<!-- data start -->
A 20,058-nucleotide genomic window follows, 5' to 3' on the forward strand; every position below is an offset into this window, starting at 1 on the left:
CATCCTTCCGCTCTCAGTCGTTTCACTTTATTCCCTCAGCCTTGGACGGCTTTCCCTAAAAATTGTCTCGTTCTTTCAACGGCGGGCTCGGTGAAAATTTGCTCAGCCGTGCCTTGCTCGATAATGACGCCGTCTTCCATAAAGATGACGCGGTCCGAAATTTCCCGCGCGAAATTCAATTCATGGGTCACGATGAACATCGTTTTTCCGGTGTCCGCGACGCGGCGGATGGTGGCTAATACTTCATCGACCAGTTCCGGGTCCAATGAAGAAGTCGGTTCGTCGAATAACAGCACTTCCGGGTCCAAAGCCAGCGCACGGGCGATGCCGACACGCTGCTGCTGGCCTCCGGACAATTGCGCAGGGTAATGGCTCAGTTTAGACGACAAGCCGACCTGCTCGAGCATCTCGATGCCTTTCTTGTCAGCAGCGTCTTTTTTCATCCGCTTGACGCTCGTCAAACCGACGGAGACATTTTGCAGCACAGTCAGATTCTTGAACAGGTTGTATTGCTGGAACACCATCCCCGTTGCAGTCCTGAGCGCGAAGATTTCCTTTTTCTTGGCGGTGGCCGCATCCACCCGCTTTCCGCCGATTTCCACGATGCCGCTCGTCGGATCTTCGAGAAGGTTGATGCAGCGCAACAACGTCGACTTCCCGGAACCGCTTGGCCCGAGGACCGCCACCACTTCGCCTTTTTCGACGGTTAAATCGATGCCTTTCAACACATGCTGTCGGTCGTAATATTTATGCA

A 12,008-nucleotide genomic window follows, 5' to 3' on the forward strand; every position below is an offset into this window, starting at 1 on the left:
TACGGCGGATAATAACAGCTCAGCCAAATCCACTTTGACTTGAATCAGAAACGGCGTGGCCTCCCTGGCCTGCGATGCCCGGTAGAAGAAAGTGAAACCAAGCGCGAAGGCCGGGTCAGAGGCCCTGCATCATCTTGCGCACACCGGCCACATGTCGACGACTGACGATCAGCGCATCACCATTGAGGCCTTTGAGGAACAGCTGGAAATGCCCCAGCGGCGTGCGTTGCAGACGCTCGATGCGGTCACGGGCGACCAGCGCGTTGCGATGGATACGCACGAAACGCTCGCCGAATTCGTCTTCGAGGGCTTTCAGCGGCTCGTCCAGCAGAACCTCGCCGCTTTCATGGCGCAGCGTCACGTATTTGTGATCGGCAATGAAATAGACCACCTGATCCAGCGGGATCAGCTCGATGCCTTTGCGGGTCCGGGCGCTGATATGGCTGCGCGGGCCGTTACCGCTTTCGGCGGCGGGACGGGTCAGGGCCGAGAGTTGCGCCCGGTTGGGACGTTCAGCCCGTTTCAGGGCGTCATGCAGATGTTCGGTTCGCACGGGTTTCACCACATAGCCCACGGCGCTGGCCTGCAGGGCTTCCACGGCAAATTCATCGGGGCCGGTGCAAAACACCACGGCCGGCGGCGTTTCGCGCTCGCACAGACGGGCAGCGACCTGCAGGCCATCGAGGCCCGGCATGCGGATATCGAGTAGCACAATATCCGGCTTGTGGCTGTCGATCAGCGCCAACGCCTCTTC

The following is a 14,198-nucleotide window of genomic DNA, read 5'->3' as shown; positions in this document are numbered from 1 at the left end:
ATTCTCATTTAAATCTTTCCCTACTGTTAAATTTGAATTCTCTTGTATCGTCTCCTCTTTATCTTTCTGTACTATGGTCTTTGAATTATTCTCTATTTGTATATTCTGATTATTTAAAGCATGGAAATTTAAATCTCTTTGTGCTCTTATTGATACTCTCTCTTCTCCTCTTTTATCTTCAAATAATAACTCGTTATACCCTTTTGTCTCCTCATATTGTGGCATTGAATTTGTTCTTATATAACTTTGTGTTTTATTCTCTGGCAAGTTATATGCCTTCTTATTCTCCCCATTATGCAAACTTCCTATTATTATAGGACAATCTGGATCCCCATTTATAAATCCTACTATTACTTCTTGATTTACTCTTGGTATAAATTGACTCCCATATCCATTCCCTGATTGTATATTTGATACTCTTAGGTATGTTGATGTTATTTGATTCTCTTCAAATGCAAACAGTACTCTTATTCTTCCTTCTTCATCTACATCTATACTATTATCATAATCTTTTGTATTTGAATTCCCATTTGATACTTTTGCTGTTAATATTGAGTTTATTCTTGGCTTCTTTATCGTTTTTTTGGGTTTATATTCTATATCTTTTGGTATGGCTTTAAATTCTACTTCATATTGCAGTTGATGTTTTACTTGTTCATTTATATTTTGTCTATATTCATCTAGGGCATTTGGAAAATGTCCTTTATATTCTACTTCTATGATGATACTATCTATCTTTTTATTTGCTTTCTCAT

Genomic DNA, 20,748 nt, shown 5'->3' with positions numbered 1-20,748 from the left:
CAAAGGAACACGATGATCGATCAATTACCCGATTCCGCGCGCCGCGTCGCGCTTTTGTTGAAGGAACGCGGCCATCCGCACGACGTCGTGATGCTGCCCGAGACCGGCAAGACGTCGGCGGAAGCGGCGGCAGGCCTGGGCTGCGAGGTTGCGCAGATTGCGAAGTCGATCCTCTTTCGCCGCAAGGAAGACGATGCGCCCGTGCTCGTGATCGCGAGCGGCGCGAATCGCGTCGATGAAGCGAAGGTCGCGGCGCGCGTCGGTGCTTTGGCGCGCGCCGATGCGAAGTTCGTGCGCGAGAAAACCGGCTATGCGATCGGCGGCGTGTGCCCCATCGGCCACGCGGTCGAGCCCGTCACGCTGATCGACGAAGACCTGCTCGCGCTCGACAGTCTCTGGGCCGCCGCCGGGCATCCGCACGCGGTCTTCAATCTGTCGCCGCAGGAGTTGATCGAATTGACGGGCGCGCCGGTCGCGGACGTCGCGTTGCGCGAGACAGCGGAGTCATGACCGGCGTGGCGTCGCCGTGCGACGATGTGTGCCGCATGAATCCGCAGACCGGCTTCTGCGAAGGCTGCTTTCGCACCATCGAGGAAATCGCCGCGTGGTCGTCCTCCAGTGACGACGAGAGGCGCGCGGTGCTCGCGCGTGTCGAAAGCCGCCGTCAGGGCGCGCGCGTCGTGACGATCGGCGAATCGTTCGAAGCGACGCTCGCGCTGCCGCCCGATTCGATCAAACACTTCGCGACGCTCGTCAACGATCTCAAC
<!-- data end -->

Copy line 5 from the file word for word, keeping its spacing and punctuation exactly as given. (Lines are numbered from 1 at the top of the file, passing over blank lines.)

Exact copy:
The following is a 14,198-nucleotide window of genomic DNA, read 5'->3' as shown; positions in this document are numbered from 1 at the left end: